Spring onions have done very well and can stay in the ground to be used for a long time. My chives I cut at their base with a knife and they just grow back stronger than before. I’m enjoying leeks in soup and as a vegetable with cheese sauce.

I’ve had a lettuce every day and have just replaced stock with seedlings, not forgetting to put my rings around them, plant them in mud and put a tsp of fertiliser in a hole next to them.

The tomatoes came on very well and then, just as they started ripening the birds got them. I’m thinking of putting clear plastic bags around the ripening ones to stop this because I do not want to enclose the garden.

The green peppers and brinjals I planted in Winter did not cope with the frost. I got miniature green peppers and the brinjals died.

Jealous yet?

As you can see from this, you win some and lose some but you never stop learning.

Compost pit

 Ideally your compost should be layered dry, wet, dry, wet. ie: leaves, kitchen scraps, leaves, kraal manure… However, we do not live in an ideal world. If you have the time to be pedantic it will save work at a later stage, but, if it’s a “chuck in what you have when you have it” situation, it’s not the end of the civilised world as we know it! As long as you water it regularly and LAN it occasionally (not essential), it will turn out all right.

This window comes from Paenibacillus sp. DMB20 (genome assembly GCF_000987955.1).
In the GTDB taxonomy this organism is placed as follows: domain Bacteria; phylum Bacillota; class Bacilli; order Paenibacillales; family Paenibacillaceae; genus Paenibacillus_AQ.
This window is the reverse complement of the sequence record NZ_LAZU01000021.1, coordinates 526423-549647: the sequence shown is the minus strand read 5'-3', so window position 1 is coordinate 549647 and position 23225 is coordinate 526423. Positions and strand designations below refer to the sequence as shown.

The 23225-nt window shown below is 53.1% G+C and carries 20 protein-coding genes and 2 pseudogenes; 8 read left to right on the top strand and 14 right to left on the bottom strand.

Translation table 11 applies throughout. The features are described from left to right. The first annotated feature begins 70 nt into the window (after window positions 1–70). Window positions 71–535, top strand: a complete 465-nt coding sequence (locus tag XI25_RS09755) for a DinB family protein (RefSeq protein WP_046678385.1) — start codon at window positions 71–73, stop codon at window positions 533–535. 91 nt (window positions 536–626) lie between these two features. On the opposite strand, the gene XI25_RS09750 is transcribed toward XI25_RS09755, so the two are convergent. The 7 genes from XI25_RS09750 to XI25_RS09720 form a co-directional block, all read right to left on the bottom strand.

The idea behind having two holes or bins is that you fill one and leave it to mature (6 months to a year, depending on materials and water), and then start on the other. This should guarantee you a steady supply going forward. If you have used the hit-and-miss method like me then turning the compost to mix the contents thoroughly is essential. The perfectionists among you will just have to slice into the compost to get a bit of everything.